Counter to the stereotype, I always receive a warm and generous reception in Scotland, having shared the LEYF way across this mountainous country from Stornaway to Inverary Jail. And this trip was equally pleasant, despite having traveled on EasyJet which needs to replace its strapline with ‘EasyJet – great travel for those willing to wait patiently in queues and who don’t mind a scrum’.  Apparently having listened to their customers they are going to reintroduce booked and allocated seats.  Alleluia and not before time.  How many more companies would have saved themselves a lot of reputational risk if they had listened to their customers?

I stayed at a Citizen M hotel – which is really a trick hotel! Firstly, there is no foyer or reception until you go upstairs.  Then you have to check in on a screen.  (Great I suppose if you are looking for a private room to conduct a torrid affair.)  Most notably, and especially if you are a Luddite, everything is controlled by remote control – and I mean everything, from blinds to lights to TV.  Not the best hotel to bring the husband then if the statistics are right, and they tend to hang on to the remote (or the ‘mote’ as one apprentice described it, having never heard it given its full descriptor in her house).

Another thing I love about Scotland is dinner; always a more generous affair with lots of chat well into the wee hours. And this time I was particularly pleased when my pudding request was understood, as the clue came through my recalling my favourite Scottish detective’s name – not Taggart but John Carnochan. (As I’m sure you rightly guessed, my pudding was a Cranachan.)

As a smaller, more cohesive country, the Scottish have always been willing to think more creatively about the service they offer to small children. They have also been extraordinarily strategic and focused, and their ambition to make Scotland the best place for children to grow up is laudable.  The conference was opened by the youthful Children’s Minister Aileen Campbell, who gave an overview of the raft of initiatives she has announced that left everyone so speechless they had to be coaxed to ask a question.  She talked about the Scottish strategy for Early Years including a specific strategy for parenting backed by a national campaign.

She reiterated the need for collaboration across the private, voluntary and statutory sectors in order to succeed – especially true if they are going to provide 600 hours free childcare for two-year-olds from poor and disadvantaged families. In the course of my own speech later on, when I gave them a more realistic version of the struggle we are having in the South to meet the 510 hour requirement, it struck me how we are planning to spend more than a billion pounds of tax payers’ money on supporting these children, yet there is no special advisor on Early Years.  (There is one for women and Scotland!) Aside from this, I had been asked about leadership, a subject I often talk about because it’s really hard to do.  If it were easy, we would not be so short of truly capable leaders across all sectors. In the end, the audience was lovely and responsive, and I enjoyed them as much as they seemed to enjoy me.

The Minister touched on three areas which have an equally high focus at LEYF at the moment: the parent journey, home learning and our multi-generational approach. I was delighted that Scottish colleagues have discovered the validity and importance of these ways of working.  I have already started to use Alice Sharp’s Tickle Giggle Experience and her home learning fun cards. At LEYF we have been leveraging the EPPE research for our approach to home learning, and especially the five activities that the EPPE team tested.  The Scottish have 30 ideas which I shall certainly share with my colleagues, including tickling your child and looking up in the sky to spot an aeroplane!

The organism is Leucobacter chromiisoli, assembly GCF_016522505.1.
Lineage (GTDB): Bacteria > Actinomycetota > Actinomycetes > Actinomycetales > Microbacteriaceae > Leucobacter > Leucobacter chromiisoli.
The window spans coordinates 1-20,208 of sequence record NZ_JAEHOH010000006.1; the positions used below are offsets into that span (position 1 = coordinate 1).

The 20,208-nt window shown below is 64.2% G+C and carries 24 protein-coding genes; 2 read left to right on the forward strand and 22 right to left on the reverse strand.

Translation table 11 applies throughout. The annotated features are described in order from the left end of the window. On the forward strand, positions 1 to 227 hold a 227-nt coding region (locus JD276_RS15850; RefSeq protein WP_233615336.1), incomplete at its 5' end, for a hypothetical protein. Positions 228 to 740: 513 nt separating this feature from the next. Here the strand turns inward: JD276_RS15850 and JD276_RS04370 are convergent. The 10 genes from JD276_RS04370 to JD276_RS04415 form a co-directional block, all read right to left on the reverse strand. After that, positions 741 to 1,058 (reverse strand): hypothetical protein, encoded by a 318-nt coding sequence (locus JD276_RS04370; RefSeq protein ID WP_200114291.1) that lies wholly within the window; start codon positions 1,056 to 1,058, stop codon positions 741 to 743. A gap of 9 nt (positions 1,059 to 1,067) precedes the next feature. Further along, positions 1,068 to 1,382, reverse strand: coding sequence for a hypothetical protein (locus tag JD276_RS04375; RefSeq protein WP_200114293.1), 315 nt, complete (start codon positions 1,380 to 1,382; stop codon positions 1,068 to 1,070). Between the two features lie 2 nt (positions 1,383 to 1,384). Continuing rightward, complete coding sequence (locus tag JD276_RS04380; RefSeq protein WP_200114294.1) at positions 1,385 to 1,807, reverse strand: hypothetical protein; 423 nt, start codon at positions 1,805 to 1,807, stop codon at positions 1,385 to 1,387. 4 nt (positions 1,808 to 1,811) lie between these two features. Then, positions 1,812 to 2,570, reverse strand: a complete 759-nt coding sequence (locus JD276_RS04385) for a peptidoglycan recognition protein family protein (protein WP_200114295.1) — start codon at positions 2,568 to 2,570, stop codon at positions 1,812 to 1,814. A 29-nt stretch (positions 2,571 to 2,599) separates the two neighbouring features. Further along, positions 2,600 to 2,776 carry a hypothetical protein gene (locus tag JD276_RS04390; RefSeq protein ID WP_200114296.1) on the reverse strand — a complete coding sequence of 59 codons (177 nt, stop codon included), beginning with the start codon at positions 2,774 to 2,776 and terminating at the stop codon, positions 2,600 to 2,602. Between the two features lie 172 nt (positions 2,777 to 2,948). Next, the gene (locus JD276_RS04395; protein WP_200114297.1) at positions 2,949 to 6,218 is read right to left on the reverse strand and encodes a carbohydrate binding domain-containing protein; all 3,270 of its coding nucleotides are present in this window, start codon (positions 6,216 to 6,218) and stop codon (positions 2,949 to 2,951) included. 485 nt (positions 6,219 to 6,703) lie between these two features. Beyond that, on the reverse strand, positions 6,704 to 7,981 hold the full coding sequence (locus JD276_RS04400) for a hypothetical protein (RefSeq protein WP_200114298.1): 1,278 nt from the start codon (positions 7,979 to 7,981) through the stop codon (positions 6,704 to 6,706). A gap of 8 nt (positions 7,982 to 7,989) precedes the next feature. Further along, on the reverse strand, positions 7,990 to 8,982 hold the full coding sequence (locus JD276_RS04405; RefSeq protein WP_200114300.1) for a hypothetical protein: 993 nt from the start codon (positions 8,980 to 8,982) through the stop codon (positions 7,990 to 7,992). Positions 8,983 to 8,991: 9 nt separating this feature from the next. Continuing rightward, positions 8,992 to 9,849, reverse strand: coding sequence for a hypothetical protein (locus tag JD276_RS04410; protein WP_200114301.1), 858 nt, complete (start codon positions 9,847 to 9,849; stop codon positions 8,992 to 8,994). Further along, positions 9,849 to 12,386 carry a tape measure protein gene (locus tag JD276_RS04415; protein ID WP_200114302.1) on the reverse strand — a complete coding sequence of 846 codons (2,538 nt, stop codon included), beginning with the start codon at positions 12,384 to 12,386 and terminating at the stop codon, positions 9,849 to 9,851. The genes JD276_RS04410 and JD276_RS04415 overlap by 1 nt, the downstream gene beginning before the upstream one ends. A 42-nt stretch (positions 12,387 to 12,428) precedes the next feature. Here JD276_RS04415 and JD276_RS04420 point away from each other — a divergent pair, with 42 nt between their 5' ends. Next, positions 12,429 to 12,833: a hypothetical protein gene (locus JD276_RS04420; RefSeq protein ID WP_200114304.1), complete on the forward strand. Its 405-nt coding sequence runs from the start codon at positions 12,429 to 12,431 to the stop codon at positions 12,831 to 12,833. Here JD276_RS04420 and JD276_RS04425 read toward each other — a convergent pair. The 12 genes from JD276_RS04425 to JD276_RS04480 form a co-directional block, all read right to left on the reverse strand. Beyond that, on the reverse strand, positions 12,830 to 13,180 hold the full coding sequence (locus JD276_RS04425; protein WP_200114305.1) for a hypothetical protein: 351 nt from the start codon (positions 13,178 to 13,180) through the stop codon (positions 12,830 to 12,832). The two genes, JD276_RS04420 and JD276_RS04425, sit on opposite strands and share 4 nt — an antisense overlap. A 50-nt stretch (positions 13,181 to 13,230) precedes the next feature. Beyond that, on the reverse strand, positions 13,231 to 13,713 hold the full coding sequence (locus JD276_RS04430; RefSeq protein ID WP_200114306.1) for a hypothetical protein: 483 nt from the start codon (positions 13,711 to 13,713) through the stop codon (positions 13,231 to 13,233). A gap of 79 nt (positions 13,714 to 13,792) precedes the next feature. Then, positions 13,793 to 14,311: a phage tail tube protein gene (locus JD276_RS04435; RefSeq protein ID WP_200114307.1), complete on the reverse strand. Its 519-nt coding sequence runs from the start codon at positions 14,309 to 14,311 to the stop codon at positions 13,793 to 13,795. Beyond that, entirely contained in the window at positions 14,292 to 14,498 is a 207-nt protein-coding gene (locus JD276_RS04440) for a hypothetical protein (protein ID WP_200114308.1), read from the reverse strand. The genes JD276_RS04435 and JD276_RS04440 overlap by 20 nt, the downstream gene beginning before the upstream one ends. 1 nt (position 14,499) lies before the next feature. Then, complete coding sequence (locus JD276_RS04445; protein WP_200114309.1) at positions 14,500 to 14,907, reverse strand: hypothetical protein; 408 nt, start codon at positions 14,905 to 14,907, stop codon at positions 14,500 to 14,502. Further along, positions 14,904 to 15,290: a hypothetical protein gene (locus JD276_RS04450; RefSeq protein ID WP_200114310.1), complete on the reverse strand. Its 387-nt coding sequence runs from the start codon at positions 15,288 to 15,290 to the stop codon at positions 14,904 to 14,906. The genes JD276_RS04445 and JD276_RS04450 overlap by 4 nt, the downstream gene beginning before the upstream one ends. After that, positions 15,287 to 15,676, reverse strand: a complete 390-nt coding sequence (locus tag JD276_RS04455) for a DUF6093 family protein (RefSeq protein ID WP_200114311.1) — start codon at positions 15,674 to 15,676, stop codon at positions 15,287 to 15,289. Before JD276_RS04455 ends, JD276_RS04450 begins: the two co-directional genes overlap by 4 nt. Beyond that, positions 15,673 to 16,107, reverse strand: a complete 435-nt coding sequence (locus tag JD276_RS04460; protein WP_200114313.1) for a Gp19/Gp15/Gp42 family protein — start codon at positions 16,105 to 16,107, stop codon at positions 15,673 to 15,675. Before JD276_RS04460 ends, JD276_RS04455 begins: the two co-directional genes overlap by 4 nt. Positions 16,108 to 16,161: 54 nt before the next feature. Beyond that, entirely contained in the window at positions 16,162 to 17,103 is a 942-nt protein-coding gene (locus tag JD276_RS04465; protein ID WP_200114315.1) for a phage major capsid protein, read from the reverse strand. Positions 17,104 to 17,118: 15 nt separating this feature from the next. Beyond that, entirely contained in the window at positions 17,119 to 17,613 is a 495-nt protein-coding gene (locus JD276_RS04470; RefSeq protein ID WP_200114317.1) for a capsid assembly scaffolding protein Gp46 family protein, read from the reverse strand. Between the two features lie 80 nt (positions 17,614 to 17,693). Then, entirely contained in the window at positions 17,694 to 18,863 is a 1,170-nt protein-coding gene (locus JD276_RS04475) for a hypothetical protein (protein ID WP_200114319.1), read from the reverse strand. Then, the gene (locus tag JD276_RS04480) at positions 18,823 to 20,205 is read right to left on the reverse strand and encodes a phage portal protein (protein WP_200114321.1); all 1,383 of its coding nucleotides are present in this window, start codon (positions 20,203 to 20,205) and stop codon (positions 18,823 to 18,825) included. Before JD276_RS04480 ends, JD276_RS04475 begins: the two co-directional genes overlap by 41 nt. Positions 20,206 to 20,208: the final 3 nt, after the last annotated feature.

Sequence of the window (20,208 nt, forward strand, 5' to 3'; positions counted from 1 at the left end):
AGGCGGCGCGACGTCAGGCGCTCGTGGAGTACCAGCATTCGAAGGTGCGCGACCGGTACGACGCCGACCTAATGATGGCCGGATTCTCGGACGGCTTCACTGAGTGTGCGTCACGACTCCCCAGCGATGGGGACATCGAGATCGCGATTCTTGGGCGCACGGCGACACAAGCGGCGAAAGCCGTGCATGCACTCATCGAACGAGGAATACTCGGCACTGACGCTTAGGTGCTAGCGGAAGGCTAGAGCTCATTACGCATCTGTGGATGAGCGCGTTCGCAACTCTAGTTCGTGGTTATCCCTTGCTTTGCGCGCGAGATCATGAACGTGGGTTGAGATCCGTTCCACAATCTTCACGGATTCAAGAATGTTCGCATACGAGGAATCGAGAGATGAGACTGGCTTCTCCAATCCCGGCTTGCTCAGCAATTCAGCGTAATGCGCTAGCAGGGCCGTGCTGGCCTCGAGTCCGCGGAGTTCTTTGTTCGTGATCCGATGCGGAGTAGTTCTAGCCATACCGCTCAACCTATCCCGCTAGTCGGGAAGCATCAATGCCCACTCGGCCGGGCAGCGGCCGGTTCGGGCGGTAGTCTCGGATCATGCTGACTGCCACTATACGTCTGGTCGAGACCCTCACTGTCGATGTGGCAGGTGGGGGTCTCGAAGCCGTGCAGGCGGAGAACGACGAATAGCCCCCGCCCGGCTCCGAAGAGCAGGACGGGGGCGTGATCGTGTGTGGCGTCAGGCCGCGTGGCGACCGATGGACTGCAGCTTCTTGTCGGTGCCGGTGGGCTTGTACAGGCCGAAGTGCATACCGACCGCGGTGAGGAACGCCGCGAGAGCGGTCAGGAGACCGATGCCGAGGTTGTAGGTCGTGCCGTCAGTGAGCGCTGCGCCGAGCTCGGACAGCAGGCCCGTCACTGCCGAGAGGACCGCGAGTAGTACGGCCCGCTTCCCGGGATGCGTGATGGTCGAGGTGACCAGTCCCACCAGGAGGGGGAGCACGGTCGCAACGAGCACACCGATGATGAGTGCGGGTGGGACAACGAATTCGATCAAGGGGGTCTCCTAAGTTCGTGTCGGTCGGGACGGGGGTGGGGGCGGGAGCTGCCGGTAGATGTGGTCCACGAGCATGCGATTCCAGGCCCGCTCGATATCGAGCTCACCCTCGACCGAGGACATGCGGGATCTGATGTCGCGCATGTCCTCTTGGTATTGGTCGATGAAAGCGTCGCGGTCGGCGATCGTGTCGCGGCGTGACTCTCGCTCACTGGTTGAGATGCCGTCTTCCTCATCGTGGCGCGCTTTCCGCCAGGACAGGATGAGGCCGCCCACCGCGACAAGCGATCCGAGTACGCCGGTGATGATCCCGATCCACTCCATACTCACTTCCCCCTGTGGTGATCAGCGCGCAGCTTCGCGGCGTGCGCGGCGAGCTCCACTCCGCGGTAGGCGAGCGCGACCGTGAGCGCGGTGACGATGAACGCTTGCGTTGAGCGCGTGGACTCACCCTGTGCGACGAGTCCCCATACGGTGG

I also told the conference about how at our impending Staff Conference in November – A journey to a better future for more of London’s children – we have invited Alice and five colleagues from the Scottish Islands to help extend our multi-generational approach into all our nurseries, and learn more ways to create little villages through each nursery.

Another Scotsman – our Secretary of State for Education, Michael Gove MP – gave a very uplifting speech at last year’s LEYF staff conference.  This year I asked a Londoner, our Mayor Boris Johnson, to open the event, but his people said ‘No’.  I have to admit that I was disappointed, as I think he would have added a real lift to the proceedings; not only for a London childcare organisation, but one that has been taking apprentices for many years without the encouragement of the Evening Standard. Well hey ho… or maybe Ho Hum, I smell the blood of an Englishman!

In any case, I’m delighted to say the LEYF Scotland partnership seems set to continue, so if anyone from a Scottish university or organisation would like to extend it – by helping us measure our Home Learning impact or the multi-generational impact – they would receive a very warm welcome, lots of tea, wine and curly wurlys – and we may even manage a Cranachan.

A LEYF approach to Men in Childcare: not quite as quick as saying Supercalifragilisticexpialidocious.

Not so long ago, David Stevens, Manager of the Angel Nursery, which for a while had 4 male staff out of a team of five, represented us at the Men in Childcare conference in Edinburgh. He had already been to the Men in Childcare Network Ireland International Conference, where he was the only UK representative and had to cope with the high jinks of the Irish and the Danes and the Scots! Enough said. Since then he has become even more interested in why there should be men in childcare and constantly urges me not to take it off the radar.